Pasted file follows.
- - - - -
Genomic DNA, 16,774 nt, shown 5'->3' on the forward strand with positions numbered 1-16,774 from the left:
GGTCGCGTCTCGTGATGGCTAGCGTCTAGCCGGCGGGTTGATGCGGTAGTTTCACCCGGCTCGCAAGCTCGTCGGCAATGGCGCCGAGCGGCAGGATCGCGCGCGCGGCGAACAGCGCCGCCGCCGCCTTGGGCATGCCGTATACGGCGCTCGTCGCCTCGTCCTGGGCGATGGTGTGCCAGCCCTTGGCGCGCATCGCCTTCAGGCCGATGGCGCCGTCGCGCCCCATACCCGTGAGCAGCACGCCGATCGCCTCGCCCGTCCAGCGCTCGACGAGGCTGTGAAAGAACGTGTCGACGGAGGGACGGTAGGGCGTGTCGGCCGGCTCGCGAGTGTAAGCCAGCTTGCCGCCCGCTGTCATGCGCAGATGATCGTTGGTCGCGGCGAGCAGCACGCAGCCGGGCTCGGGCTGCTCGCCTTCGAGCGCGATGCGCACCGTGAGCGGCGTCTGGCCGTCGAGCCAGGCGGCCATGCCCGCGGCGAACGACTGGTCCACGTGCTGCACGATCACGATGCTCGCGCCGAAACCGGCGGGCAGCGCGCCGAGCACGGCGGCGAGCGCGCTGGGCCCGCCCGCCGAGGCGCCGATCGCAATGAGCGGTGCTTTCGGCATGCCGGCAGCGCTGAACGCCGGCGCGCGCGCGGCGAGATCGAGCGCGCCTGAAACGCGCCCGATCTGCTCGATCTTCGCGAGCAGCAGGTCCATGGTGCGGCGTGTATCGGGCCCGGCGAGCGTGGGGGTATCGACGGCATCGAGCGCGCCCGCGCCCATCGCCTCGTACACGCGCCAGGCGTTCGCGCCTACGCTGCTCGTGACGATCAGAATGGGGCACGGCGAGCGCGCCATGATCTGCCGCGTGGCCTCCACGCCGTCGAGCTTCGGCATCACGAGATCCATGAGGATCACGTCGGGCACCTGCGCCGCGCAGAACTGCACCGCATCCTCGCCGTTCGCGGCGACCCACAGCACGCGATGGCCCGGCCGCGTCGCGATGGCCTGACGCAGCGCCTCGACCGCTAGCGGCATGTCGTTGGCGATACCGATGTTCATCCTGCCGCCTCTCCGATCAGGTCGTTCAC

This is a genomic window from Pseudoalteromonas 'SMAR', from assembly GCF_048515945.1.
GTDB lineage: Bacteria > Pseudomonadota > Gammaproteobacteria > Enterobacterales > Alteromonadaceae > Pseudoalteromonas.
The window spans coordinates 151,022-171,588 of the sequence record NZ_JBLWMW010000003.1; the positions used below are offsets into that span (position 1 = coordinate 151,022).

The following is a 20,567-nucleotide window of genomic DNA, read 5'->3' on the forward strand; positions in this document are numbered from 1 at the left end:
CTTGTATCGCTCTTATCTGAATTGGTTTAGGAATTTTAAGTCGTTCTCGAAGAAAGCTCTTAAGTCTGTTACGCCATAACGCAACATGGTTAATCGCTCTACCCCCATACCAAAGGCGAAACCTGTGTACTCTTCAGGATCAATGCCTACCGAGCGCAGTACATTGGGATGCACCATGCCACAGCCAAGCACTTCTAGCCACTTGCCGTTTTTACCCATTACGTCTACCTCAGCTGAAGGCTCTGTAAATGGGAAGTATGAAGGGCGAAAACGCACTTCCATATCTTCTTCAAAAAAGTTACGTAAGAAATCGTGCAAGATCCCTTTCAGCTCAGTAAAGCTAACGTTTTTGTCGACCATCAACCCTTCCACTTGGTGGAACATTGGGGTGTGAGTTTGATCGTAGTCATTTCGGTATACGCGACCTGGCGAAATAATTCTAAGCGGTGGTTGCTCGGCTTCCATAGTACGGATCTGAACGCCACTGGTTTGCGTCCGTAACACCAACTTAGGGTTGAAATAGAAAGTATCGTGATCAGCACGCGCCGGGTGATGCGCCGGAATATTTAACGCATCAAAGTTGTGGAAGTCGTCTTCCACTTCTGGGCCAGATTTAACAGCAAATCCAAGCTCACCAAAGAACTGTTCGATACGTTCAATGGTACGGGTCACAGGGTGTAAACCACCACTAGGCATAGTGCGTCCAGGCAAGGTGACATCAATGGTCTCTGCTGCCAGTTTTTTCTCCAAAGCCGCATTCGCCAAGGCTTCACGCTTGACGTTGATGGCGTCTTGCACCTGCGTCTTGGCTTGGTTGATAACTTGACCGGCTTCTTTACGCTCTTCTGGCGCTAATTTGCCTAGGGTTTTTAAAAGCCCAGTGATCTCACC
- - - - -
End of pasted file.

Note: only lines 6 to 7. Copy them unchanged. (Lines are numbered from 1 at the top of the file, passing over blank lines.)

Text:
The following is a 20,567-nucleotide window of genomic DNA, read 5'->3' on the forward strand; positions in this document are numbered from 1 at the left end:
CTTGTATCGCTCTTATCTGAATTGGTTTAGGAATTTTAAGTCGTTCTCGAAGAAAGCTCTTAAGTCTGTTACGCCATAACGCAACATGGTTAATCGCTCTACCCCCATACCAAAGGCGAAACCTGTGTACTCTTCAGGATCAATGCCTACCGAGCGCAGTACATTGGGATGCACCATGCCACAGCCAAGCACTTCTAGCCACTTGCCGTTTTTACCCATTACGTCTACCTCAGCTGAAGGCTCTGTAAATGGGAAGTATGAAGGGCGAAAACGCACTTCCATATCTTCTTCAAAAAAGTTACGTAAGAAATCGTGCAAGATCCCTTTCAGCTCAGTAAAGCTAACGTTTTTGTCGACCATCAACCCTTCCACTTGGTGGAACATTGGGGTGTGAGTTTGATCGTAGTCATTTCGGTATACGCGACCTGGCGAAATAATTCTAAGCGGTGGTTGCTCGGCTTCCATAGTACGGATCTGAACGCCACTGGTTTGCGTCCGTAACACCAACTTAGGGTTGAAATAGAAAGTATCGTGATCAGCACGCGCCGGGTGATGCGCCGGAATATTTAACGCATCAAAGTTGTGGAAGTCGTCTTCCACTTCTGGGCCAGATTTAACAGCAAATCCAAGCTCACCAAAGAACTGTTCGATACGTTCAATGGTACGGGTCACAGGGTGTAAACCACCACTAGGCATAGTGCGTCCAGGCAAGGTGACATCAATGGTCTCTGCTGCCAGTTTTTTCTCCAAAGCCGCATTCGCCAAGGCTTCACGCTTGACGTTGATGGCGTCTTGCACCTGCGTCTTGGCTTGGTTGATAACTTGACCGGCTTCTTTACGCTCTTCTGGCGCTAATTTGCCTAGGGTTTTTAAAAGCCCAGTGATCTCACC